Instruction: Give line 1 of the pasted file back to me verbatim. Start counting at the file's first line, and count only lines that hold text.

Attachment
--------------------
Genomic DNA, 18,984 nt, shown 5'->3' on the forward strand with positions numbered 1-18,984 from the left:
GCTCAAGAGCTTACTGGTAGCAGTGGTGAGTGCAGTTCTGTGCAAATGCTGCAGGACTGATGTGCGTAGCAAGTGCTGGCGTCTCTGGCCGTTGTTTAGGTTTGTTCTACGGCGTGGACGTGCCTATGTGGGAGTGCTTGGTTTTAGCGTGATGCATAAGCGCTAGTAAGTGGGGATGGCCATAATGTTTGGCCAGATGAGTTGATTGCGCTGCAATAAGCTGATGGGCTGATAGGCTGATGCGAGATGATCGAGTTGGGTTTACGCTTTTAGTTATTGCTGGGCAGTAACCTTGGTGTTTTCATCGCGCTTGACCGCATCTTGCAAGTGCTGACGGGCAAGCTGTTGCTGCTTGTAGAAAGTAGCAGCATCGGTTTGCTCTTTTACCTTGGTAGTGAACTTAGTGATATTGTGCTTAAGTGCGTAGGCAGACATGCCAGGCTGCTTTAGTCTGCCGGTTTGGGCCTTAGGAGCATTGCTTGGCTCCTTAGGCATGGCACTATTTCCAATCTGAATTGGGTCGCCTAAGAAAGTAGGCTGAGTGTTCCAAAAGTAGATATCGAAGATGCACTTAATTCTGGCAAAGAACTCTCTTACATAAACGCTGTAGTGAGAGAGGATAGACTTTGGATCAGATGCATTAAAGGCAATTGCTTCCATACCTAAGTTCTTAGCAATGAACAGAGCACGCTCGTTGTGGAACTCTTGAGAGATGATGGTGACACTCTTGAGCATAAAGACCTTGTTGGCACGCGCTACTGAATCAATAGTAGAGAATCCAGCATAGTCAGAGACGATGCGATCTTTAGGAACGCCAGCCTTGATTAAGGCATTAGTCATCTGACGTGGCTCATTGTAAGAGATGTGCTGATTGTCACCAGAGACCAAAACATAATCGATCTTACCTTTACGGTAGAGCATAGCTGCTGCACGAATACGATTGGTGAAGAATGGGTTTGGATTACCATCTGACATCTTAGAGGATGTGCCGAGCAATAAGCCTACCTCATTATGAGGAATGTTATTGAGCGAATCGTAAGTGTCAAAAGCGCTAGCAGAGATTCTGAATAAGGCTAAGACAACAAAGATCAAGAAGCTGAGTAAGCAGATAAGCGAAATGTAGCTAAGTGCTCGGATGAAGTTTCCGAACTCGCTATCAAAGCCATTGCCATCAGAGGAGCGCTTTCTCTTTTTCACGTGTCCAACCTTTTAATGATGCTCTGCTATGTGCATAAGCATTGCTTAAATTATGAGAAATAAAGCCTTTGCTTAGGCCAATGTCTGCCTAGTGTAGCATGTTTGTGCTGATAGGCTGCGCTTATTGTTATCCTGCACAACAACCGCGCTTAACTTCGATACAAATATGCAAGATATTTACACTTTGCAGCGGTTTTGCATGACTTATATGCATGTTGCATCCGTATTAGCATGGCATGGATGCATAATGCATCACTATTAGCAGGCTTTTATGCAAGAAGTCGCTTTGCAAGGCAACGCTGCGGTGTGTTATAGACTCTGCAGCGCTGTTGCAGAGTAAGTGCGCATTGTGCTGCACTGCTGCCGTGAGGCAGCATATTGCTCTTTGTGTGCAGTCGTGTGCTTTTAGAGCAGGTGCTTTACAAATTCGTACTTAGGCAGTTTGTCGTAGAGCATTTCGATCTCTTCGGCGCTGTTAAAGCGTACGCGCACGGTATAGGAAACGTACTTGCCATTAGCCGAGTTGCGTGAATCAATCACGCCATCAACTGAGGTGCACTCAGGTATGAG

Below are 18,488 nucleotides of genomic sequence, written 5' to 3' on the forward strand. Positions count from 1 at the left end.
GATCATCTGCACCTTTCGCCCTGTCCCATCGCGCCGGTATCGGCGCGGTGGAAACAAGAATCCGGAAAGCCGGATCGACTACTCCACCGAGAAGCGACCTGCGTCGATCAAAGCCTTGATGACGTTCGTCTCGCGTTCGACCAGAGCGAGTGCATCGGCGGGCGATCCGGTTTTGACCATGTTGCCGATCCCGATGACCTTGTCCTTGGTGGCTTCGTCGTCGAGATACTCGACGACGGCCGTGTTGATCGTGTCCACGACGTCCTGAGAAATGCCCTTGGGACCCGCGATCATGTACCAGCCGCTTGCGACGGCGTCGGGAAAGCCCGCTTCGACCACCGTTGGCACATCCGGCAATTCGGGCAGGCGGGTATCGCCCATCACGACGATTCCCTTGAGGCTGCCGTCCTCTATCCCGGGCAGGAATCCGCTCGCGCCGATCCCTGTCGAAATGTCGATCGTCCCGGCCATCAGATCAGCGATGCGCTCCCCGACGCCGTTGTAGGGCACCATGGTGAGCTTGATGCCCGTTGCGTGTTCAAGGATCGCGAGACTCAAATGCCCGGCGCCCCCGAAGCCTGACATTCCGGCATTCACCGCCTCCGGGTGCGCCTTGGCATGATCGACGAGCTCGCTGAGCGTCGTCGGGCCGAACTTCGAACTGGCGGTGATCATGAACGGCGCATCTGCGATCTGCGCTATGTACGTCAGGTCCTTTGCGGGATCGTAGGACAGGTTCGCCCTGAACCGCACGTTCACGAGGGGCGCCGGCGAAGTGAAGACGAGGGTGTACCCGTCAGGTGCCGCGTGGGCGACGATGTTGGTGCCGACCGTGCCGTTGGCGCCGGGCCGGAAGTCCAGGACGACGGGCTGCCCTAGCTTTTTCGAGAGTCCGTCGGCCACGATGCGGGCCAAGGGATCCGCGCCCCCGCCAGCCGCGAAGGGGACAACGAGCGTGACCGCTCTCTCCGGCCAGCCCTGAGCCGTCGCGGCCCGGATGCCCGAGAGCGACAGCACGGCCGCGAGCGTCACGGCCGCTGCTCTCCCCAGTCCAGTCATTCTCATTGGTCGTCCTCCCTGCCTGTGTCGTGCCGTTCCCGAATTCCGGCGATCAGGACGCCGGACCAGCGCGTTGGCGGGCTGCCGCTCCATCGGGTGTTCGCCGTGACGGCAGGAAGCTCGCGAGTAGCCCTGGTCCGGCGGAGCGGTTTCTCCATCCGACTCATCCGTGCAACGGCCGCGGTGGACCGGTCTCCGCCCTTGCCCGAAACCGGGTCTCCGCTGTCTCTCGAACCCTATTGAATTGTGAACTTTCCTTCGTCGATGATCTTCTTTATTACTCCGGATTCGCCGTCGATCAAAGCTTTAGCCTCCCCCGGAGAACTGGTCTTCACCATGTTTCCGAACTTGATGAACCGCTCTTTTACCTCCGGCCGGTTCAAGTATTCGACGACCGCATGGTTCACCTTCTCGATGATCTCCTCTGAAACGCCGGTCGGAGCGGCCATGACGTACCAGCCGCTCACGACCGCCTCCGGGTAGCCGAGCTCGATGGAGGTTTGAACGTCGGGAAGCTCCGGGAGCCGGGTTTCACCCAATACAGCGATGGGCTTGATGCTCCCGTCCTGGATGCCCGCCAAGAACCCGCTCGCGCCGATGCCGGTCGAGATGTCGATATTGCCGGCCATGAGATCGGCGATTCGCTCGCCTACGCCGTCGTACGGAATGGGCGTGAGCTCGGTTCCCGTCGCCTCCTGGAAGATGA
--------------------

Genomic DNA, 18,984 nt, shown 5'->3' on the forward strand with positions numbered 1-18,984 from the left: